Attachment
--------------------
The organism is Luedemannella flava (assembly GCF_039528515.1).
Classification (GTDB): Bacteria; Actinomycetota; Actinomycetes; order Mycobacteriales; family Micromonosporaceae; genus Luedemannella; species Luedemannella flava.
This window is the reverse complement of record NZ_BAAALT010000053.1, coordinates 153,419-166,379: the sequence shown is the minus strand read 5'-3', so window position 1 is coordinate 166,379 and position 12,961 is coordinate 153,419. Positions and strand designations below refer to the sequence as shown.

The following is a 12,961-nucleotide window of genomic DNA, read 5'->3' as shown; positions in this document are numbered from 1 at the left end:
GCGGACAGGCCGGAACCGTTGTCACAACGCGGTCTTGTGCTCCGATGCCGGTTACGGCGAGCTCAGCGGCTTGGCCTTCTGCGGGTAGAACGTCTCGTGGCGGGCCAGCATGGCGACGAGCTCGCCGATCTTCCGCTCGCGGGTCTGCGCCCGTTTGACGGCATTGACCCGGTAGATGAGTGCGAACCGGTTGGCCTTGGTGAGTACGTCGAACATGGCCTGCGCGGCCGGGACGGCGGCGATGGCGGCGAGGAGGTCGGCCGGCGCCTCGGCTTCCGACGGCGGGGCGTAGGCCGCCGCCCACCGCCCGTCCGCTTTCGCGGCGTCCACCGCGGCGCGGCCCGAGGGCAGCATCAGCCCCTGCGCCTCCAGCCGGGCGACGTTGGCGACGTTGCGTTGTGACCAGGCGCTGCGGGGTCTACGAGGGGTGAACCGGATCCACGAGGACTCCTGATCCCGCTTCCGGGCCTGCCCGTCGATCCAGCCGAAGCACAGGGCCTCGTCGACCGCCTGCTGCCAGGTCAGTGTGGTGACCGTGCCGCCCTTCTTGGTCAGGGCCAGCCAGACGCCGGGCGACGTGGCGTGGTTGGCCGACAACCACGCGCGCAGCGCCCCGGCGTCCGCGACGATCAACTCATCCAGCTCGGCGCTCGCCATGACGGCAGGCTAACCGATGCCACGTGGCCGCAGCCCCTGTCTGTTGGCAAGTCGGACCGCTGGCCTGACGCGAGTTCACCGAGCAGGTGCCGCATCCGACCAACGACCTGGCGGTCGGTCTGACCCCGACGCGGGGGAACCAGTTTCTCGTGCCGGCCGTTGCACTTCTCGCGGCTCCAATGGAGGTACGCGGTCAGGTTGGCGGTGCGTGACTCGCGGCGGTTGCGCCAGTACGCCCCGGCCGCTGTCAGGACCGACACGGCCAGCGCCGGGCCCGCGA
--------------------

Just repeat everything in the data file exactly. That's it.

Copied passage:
The organism is Luedemannella flava (assembly GCF_039528515.1).
Classification (GTDB): Bacteria; Actinomycetota; Actinomycetes; order Mycobacteriales; family Micromonosporaceae; genus Luedemannella; species Luedemannella flava.
This window is the reverse complement of record NZ_BAAALT010000053.1, coordinates 153,419-166,379: the sequence shown is the minus strand read 5'-3', so window position 1 is coordinate 166,379 and position 12,961 is coordinate 153,419. Positions and strand designations below refer to the sequence as shown.

The following is a 12,961-nucleotide window of genomic DNA, read 5'->3' as shown; positions in this document are numbered from 1 at the left end:
GCGGACAGGCCGGAACCGTTGTCACAACGCGGTCTTGTGCTCCGATGCCGGTTACGGCGAGCTCAGCGGCTTGGCCTTCTGCGGGTAGAACGTCTCGTGGCGGGCCAGCATGGCGACGAGCTCGCCGATCTTCCGCTCGCGGGTCTGCGCCCGTTTGACGGCATTGACCCGGTAGATGAGTGCGAACCGGTTGGCCTTGGTGAGTACGTCGAACATGGCCTGCGCGGCCGGGACGGCGGCGATGGCGGCGAGGAGGTCGGCCGGCGCCTCGGCTTCCGACGGCGGGGCGTAGGCCGCCGCCCACCGCCCGTCCGCTTTCGCGGCGTCCACCGCGGCGCGGCCCGAGGGCAGCATCAGCCCCTGCGCCTCCAGCCGGGCGACGTTGGCGACGTTGCGTTGTGACCAGGCGCTGCGGGGTCTACGAGGGGTGAACCGGATCCACGAGGACTCCTGATCCCGCTTCCGGGCCTGCCCGTCGATCCAGCCGAAGCACAGGGCCTCGTCGACCGCCTGCTGCCAGGTCAGTGTGGTGACCGTGCCGCCCTTCTTGGTCAGGGCCAGCCAGACGCCGGGCGACGTGGCGTGGTTGGCCGACAACCACGCGCGCAGCGCCCCGGCGTCCGCGACGATCAACTCATCCAGCTCGGCGCTCGCCATGACGGCAGGCTAACCGATGCCACGTGGCCGCAGCCCCTGTCTGTTGGCAAGTCGGACCGCTGGCCTGACGCGAGTTCACCGAGCAGGTGCCGCATCCGACCAACGACCTGGCGGTCGGTCTGACCCCGACGCGGGGGAACCAGTTTCTCGTGCCGGCCGTTGCACTTCTCGCGGCTCCAATGGAGGTACGCGGTCAGGTTGGCGGTGCGTGACTCGCGGCGGTTGCGCCAGTACGCCCCGGCCGCTGTCAGGACCGACACGGCCAGCGCCGGGCCCGCGA